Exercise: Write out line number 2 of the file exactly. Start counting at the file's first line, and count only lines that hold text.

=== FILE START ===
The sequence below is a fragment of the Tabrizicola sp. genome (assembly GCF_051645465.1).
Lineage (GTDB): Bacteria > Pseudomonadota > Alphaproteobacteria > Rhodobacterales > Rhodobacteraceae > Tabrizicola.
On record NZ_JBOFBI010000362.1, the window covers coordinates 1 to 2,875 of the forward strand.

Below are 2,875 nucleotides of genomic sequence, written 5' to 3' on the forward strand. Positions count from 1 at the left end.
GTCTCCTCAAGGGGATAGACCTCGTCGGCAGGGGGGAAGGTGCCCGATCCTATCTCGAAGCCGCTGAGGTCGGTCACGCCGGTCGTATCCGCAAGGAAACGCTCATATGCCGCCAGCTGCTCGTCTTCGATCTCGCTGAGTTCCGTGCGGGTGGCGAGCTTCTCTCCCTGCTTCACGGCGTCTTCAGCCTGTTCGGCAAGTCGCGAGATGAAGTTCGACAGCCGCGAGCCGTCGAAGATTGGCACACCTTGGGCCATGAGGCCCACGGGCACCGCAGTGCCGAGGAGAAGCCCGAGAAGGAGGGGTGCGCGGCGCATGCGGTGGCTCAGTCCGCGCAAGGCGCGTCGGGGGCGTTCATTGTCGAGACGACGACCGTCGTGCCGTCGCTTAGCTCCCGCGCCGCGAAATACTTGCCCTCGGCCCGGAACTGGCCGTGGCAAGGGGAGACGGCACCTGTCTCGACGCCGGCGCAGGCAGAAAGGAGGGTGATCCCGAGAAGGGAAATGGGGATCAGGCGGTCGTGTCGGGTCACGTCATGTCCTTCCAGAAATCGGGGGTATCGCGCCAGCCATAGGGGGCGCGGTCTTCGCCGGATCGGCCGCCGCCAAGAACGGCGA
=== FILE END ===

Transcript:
Lineage (GTDB): Bacteria > Pseudomonadota > Alphaproteobacteria > Rhodobacterales > Rhodobacteraceae > Tabrizicola.